Pregnant with Meaning: Teen Mothers and the Politics of Inclusive Schooling

By Deirdre M. Kelly | Go to book overview

Chapter 7

Inconceivable Conceptions: The Politics of Silence at Town School

. . . silence is meaningful when it represents avoidance of an issue that is divisive if mentioned.

—Murray Edelman

Feminist and other progressive scholars have noted the “layers of silencing” in North American public schools around issues of sexuality (Fine, 1988; Sears, 1992; Belyea & Dubinsky, 1994). In both Canada and the United States, “plumbing and prevention” (Lenskyj, 1990) themes continue to dominate the curriculum. Neither government takes an active role in providing public information about reproductive health, and sexuality education programs vary considerably by province or state and by school district. Divisive issues such as contraception, abortion, and sexual orientation are routinely ignored.

In this context as well as within British Columbia, Town School represented an ordinary high school. In a province-wide survey on adolescent health, students at Town School ranked in the middle on the range of behaviors asked about, and, according to a researcher on this project, the school was selected as a follow-up case study because it was so “average” (field notes, 11/29/94). Town School was also ordinary in the sense of veering between two sets of polarized attitudes in British Columbia. In large urban centers such as Pacifica (where City School was located), sexuality educators were given fairly wide latitude to address controversial topics in a progressive manner. Other towns and small cities had adopted abstinence-only guidelines for sexuality education. One small indicator of Town School's middle path was its decision to allow condoms to be sold but only in one set of out-of-the-way washrooms.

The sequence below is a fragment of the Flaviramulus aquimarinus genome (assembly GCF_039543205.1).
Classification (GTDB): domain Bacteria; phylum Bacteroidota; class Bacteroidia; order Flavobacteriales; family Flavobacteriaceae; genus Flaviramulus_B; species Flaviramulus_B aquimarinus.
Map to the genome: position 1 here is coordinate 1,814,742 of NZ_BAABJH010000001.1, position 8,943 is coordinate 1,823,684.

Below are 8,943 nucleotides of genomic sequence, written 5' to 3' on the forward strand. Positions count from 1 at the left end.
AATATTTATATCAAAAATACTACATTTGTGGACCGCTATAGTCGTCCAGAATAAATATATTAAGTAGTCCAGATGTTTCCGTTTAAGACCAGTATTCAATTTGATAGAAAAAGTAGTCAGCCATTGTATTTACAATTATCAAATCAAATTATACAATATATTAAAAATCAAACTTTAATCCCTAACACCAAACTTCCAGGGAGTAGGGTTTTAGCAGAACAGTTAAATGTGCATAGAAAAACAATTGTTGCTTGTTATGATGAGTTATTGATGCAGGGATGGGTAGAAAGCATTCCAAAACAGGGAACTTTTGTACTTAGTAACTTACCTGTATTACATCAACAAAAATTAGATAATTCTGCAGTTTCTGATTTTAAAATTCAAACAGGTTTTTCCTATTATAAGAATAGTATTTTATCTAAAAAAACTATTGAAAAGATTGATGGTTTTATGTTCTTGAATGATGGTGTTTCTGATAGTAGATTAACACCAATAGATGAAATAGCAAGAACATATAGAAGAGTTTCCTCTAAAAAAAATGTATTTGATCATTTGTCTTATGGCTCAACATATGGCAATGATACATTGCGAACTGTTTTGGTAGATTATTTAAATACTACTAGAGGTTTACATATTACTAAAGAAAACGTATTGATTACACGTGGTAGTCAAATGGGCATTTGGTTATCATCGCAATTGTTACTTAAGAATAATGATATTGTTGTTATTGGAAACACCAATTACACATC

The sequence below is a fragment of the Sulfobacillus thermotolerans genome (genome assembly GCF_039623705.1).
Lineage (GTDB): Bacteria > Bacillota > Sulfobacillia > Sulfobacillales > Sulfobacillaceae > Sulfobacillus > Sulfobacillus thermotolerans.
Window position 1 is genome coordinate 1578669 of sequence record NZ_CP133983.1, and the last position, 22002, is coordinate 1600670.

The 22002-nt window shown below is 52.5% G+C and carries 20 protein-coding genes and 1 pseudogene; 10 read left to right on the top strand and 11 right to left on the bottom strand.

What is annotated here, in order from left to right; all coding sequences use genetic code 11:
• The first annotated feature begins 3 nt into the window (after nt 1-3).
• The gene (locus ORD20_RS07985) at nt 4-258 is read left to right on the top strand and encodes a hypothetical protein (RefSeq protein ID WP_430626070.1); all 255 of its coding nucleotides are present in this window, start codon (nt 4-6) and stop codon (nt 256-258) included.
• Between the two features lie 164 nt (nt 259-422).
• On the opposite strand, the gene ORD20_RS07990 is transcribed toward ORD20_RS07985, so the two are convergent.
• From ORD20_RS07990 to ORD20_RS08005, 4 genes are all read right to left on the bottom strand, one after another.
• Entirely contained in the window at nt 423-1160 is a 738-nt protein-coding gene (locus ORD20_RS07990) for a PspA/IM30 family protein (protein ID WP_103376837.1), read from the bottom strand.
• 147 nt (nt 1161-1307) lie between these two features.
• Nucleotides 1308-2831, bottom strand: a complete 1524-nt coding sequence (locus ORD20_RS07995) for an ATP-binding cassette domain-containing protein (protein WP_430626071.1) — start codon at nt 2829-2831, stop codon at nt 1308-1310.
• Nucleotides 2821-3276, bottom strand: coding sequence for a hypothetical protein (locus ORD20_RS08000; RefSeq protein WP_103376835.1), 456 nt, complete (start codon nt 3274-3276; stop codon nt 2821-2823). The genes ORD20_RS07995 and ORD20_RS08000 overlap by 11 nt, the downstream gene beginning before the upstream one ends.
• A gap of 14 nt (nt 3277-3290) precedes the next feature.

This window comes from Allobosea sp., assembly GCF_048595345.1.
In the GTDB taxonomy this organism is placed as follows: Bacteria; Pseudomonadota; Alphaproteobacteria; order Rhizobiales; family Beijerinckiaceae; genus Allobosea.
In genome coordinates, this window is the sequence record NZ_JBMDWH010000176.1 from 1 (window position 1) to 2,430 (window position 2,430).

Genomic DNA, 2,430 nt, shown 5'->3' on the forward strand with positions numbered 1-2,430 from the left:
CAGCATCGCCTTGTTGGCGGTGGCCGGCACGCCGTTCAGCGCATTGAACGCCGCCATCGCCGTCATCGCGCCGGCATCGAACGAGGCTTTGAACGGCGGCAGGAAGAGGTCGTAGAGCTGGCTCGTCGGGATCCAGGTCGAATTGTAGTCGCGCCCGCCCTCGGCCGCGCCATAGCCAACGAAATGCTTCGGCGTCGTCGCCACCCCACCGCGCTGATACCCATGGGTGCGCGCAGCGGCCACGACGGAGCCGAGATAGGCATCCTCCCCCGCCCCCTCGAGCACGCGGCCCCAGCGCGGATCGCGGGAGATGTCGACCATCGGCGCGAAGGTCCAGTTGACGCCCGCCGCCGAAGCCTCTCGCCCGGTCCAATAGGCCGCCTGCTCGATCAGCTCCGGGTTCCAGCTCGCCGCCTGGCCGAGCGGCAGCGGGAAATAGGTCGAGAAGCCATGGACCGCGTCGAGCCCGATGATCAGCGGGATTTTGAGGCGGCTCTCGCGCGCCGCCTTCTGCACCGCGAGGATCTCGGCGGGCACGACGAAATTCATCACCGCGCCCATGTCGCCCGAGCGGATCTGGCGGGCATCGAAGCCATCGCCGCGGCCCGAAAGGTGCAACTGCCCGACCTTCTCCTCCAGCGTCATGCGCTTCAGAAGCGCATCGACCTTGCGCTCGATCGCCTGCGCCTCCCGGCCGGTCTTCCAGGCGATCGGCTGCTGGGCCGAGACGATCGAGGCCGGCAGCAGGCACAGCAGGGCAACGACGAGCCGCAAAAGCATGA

In an ordinary high school, where little that is innovative is happening in the area of sexuality education, would it make a difference if teen

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